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Wound granulation is an important stage in healing, where an injury fills with a matrix of fibrous connective tissue and blood vessels. This creates a framework for other cell types to grow, filling in the wound and restoring function. Even very large wounds can heal over time if they granulate properly. Caring for wounds includes supporting the development of wound granulation.
Injuries go through three stages of healing. In the initial defensive phase, the body uses clots and other stopgap measures to immediately address the problem. During proliferation, wound granulation starts to occur, cells grow, and the injury closes. Maturation, the final phase, involves the slow smoothing of the wound surface and completion of the healing process.
When an injury is closed, as seen with surgery, there is limited opportunity for granulation. For certain injuries, like surgeries and deep cuts, closing is necessary to protect the patient. In other cases, an open wound healing approach may be recommended. As long as the patient regularly cleanses the wound and allows air to circulate freely, wound granulation can occur from the deepest part up, slowly filling in the area and protecting the body from infection.
This tissue has a very distinctive appearance. It is pink to red, thanks to the proliferation of blood vessels inside, and tends to be moist and soft. Granulation tissue also looks slightly bumpy, explaining the name. Eventually, other cell types will fill it in, and skin will be able to creep over it, closing the wound and leaving some scarring behind.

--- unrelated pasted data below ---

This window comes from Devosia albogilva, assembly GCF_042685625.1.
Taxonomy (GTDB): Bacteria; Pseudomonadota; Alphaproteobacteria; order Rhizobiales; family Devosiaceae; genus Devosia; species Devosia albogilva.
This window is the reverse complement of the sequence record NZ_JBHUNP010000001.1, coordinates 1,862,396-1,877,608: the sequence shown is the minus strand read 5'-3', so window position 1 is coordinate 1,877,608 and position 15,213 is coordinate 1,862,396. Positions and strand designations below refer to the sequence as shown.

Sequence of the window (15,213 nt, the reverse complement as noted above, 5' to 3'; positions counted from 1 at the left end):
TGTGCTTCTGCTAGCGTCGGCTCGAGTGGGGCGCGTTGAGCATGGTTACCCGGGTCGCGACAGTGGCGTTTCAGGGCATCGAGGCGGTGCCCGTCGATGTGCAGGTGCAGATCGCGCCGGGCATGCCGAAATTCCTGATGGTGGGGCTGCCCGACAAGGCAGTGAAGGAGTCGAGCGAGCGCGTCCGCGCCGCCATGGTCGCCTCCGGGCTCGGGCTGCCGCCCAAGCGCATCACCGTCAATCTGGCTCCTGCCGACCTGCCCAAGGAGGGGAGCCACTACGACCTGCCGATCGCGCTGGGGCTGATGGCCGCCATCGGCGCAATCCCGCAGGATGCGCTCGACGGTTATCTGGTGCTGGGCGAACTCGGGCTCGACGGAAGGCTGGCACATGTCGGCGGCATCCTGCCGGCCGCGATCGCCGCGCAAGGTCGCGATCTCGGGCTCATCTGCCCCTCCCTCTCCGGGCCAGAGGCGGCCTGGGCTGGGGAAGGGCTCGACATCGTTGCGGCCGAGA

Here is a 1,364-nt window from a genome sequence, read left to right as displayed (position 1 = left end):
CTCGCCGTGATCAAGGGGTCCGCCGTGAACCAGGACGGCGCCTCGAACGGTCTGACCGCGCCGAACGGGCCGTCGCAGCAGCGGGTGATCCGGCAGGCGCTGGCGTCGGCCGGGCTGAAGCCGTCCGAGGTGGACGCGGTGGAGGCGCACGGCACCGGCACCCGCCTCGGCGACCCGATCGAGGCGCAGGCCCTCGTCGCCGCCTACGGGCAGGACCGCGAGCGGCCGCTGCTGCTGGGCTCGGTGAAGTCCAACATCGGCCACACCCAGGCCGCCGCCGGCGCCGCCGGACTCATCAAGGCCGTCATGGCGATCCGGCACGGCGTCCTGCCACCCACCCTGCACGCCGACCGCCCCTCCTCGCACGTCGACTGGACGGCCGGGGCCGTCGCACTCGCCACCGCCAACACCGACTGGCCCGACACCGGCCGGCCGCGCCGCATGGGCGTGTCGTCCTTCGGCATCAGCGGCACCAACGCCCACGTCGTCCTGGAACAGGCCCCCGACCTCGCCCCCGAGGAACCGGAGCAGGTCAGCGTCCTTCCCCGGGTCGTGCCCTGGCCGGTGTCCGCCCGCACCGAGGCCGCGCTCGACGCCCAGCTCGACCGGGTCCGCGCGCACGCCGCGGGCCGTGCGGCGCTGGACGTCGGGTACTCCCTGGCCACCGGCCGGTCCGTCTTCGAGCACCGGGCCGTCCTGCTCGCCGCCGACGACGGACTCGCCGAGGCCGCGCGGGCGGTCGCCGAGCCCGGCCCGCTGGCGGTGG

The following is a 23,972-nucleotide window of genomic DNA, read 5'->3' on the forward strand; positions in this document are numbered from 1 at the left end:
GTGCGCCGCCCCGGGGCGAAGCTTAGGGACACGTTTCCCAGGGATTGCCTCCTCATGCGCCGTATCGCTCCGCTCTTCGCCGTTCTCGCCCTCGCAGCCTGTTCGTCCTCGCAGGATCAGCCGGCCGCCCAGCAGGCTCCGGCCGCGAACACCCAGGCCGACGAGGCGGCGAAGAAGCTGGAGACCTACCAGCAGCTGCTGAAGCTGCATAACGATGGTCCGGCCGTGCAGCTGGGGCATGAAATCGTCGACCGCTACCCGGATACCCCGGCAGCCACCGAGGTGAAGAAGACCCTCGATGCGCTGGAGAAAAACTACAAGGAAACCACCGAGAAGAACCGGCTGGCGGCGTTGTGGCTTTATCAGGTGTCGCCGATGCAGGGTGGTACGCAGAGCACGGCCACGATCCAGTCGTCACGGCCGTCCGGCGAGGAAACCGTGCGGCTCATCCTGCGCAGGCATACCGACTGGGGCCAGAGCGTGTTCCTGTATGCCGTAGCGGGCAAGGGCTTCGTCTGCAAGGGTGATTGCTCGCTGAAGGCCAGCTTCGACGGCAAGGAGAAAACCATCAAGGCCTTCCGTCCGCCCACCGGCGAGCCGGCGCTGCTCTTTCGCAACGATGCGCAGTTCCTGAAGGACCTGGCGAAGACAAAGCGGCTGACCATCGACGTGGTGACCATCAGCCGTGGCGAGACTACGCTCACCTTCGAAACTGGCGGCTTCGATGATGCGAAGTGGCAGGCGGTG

Some wounds fail to granulate because of infection, recurrent injury, and other issues. In other cases, the wound granulation process goes overboard, and produces an excess of tissue that may protrude from the site of the injury. This is known as proudflesh, and may require medical treatment. If a care provider is concerned about the risk of proudflesh, special bandages may be recommended during healing to control the granulation tissue.
Depending on the nature of a wound, a patient may be able to care for it independently, or assistance may be necessary. Very severe wounds may necessitate hospitalization in the early stages to monitor the patient for infection and other complications. A specialist may supervise wound care to make sure the patient receives the best possible treatment. In some cases, special bandaging and other measures like surgical debridement to remove dead tissue may be required to promote even and safe wound healing.
After a very deep melanoma removal on my heel, the wound was deep and large. The skin graft did not take. They used a wound vac to start granulation and it eventually filled in almost normally. Not pretty, but I can wear a regular shoe. It's so amazing!
It’s amazing how the human body was designed. It can and does heal itself, and wound granulation is evidence of this miracle.
I have seen a wound growing new tissue, and it is a wondrous thing. The body responds rapidly to protect its members, no matter how small. The wound could be on a pinky toe, and granulation would still occur just as quickly.
When I injured myself by falling off a bicycle, my knee had a gaping wound. Fascinated by the healing process, I took photos of every stage, from the time I got home with the fresh wound, through granulation, all the way to maturation.
I used the photos to teach my children about the resilience of the human body. Having a visual really helped me get my point across, and it kept them interested.
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